What if the Cleveland Indians do nothing at the trade deadline?
The trade deadline for Major League Baseball is drawing close with a little over a week remaining for trades to be made. However, at this point, we have little to no idea where the Cleveland Indians stand in the whole process. They are still in contention enough that being buyers would make sense, but they are also far enough out that selling can’t be ruled out either.
If you look at the Tribe’s schedule it doesn’t provide any more answers. The two losses to Houston seemed to put the writing on the wall, but then the team avoided the sweep and we’re left questioning again if maybe buying is back on the table. But what if all this speculation is for not and the Cleveland Indians do absolutely nothing at the trade deadline?
From the perspective of the club’s front office this year might have been experimental to begin with and any sort of success if just icing on the cake. The front office trimmed down the team’s payroll to be the lowest in baseball according to spotrac.com at just under $53 million.
It’s the first time since 2016 that the payroll has been lower than $100 million. In fact, the last time that the Tribe had a payroll this low was during the 2011 season, a year that saw the team finish 80-82, the best season of the Manny Acta era.
With payroll so low and the owners unwilling to pay up to compete, the odds of making an addition at the deadline seem slim. Oftentimes deadlines deals revolve around players with expiring contracts, meaning moving assets for basically three months of production at best. For a team set on saving money, that doesn’t seem like the right formula.
However, selling also doesn’t seem like the path of this team. Cleveland is still in contention and the few players that could harness trade value are key components to the team’s success. Moving away pieces could effectively diminish any small chance the Tribe have at making the postseason.
That brings us to the idea that the Cleveland Indians stay put and do nothing at the trade deadline. Buying would cost too much and selling doesn’t make sense, so they stick with what they have and see how it plays out. Luckily, the roster is starting to click a bit better, making this route a bit more appealing.
The two biggest needs for Cleveland at the deadline was/is starting pitching and outfield, two positions that were weaknesses at the beginning of the year and then were hit hard by injuries. Now, both positions are seeing prospects emerge.
In the outfield, Bradley Zimmer has slowly started to find his swing. Over the last 14 days, Zimmer is slashing an improved .313/.371/.500 with two home runs. The boost has been enough for Terry Francona to slot him in as leadoff, a spot where he’s been doing rather well.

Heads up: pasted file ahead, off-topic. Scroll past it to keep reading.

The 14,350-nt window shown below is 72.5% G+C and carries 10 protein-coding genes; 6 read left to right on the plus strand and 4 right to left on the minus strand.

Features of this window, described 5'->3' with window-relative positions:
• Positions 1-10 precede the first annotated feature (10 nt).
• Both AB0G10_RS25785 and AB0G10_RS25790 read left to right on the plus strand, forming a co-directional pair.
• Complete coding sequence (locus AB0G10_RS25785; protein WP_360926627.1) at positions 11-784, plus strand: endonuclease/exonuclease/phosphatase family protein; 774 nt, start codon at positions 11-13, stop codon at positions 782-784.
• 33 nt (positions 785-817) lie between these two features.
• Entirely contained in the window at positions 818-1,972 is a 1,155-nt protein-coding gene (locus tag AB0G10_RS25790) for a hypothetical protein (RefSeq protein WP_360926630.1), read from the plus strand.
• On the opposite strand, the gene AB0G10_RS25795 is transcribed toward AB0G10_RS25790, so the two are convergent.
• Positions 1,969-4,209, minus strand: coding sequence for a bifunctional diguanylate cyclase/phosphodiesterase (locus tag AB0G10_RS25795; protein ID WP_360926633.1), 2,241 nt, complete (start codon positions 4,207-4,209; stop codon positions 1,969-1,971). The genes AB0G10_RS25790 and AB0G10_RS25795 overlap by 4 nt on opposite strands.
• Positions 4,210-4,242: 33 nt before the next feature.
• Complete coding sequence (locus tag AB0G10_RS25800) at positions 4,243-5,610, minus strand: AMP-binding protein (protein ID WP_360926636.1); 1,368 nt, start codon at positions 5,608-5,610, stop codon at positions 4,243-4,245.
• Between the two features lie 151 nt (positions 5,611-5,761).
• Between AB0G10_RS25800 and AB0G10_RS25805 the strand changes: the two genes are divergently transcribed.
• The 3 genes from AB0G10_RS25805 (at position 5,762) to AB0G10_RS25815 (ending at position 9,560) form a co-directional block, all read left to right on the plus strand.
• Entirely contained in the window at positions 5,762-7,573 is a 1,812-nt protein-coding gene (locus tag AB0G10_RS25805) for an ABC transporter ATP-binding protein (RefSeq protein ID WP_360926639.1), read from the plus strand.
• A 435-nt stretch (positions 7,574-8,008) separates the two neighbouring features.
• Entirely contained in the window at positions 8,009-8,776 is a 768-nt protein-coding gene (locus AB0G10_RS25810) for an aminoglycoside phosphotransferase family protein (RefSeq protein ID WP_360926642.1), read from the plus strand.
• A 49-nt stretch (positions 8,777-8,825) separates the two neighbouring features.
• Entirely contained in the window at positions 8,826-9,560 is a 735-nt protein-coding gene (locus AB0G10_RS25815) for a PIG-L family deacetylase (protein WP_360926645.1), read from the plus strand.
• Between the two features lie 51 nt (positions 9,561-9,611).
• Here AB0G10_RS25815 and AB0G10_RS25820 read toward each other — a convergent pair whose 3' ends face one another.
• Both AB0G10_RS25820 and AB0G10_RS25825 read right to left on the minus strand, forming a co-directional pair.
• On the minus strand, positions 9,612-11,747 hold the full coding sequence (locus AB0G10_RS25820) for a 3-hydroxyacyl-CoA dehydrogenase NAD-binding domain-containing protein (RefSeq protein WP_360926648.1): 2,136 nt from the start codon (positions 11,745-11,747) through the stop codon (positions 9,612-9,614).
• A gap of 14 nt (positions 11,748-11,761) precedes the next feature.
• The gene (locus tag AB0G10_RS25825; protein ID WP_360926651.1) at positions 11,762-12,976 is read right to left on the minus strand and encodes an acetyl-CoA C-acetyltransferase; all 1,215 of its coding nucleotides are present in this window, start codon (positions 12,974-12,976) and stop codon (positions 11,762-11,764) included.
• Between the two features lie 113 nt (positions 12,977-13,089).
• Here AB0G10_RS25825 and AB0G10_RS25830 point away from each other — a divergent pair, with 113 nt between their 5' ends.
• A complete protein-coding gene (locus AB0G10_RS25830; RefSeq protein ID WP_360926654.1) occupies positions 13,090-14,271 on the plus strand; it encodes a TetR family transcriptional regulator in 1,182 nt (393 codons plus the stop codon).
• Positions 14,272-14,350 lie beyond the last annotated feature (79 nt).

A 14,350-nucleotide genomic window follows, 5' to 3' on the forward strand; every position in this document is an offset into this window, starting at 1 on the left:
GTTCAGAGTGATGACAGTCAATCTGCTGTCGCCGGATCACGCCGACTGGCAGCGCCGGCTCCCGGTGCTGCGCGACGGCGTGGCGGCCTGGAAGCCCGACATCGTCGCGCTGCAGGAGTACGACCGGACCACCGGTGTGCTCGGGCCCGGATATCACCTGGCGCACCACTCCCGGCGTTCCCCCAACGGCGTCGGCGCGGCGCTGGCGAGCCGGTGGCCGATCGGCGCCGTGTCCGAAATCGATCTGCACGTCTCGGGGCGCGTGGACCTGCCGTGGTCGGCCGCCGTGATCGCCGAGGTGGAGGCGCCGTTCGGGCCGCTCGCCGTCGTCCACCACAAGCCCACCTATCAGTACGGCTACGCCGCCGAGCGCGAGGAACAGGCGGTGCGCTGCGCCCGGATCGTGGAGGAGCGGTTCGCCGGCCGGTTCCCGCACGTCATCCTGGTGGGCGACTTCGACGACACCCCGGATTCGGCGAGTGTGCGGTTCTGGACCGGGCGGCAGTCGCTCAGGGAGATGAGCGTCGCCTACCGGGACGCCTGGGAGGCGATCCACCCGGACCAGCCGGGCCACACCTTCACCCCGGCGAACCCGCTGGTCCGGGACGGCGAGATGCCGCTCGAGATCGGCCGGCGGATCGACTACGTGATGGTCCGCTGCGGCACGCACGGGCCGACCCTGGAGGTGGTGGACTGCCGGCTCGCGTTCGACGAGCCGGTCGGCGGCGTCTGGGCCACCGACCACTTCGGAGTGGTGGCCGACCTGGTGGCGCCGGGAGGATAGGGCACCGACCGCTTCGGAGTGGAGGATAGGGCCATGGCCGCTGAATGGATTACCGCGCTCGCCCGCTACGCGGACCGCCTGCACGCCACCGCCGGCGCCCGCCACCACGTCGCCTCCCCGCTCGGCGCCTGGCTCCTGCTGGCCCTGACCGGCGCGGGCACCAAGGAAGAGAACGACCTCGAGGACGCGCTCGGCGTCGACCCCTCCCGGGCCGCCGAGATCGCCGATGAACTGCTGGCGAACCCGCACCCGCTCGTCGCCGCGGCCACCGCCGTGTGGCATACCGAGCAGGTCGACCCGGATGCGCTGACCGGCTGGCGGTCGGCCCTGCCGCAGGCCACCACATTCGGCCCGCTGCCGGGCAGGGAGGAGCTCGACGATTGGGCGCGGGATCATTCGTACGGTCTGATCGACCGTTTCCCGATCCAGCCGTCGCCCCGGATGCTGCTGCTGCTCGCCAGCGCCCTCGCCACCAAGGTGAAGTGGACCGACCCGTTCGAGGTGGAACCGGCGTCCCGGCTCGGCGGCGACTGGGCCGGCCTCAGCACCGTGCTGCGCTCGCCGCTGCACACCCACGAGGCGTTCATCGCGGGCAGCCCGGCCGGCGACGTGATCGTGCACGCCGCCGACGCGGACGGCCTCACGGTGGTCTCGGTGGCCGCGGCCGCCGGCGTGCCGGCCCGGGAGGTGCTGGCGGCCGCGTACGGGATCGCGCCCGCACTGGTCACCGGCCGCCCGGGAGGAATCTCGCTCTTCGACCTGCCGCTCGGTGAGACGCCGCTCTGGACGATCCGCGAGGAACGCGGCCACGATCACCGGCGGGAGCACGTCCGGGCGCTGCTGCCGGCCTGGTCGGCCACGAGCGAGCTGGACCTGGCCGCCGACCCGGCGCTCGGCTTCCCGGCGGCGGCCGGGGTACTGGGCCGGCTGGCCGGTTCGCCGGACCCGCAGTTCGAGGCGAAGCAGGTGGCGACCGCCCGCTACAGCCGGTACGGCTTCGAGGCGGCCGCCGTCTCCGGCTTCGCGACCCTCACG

If Zimmer can keep it going, that would give Cleveland three strong outfielders down the stretch with Harold Ramirez and a healthy Eddie Rosario. A depth outfielder would be needed, but between Jordan Luplow, Oscar Mercado and Daniel Johnson that role can be filled internally.
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As for the starting rotation there has also been an improvement from the unit. Zach Plesac is healthy and playing with Aaron Civale and Shane Bieber on their way back. That would still leave two spots up for grabs and the prospects in the majors are feeling the heat to prove themselves and stay on the roster.
Of the unit, Cal Quantrill has been the most improved, being 2-0 in his last two starts. Over those two games he’s pitched 11 innings and has maintained a 3.27 ERA while walking just three batters. If that can be sustained he should easily slot in as the club’s fourth starting pitching.
As for the fifth spot in the rotation there’s been enough of a sample size to pick a player. J.C. Mejia and Eli Morgan have shown flashes and Triston McKenzie still has potential. Between those three, one would be able to fill the void throughout the rest of the season.
So when it comes down to it at the trade deadline, the front office might decide to just ride out this group. If anything the chemistry grows for a young team and more players get extending playing time at the big league level. There’s worse ways for a season to go.